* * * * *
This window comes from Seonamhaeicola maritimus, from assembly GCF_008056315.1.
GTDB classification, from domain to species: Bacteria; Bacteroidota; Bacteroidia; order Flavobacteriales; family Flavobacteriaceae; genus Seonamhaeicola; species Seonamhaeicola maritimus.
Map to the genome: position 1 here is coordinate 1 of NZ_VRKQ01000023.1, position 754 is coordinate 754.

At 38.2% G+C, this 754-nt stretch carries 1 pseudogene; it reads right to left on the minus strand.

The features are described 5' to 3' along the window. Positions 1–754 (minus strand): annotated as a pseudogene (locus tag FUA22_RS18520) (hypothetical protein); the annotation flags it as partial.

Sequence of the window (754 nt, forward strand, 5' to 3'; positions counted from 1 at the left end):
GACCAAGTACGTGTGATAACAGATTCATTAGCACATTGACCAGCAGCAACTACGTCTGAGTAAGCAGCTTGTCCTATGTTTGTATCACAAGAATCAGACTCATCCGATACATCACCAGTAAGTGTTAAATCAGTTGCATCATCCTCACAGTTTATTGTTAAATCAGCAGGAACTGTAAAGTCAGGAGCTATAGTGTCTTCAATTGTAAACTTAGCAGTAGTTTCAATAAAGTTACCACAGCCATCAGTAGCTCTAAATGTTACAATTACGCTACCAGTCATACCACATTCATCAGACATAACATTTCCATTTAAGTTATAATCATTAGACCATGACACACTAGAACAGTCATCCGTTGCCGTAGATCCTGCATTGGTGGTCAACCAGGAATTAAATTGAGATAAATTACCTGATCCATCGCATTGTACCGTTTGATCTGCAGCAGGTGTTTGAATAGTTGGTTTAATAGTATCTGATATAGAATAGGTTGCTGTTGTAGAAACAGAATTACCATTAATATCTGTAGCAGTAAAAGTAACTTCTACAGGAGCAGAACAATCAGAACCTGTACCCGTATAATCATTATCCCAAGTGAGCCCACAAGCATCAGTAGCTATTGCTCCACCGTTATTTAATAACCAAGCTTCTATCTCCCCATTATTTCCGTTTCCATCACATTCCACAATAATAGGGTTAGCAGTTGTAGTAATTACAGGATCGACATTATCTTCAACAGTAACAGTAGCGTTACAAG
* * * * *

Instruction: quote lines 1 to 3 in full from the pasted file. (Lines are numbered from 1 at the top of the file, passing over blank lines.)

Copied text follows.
This window comes from Seonamhaeicola maritimus, from assembly GCF_008056315.1.
GTDB classification, from domain to species: Bacteria; Bacteroidota; Bacteroidia; order Flavobacteriales; family Flavobacteriaceae; genus Seonamhaeicola; species Seonamhaeicola maritimus.
Map to the genome: position 1 here is coordinate 1 of NZ_VRKQ01000023.1, position 754 is coordinate 754.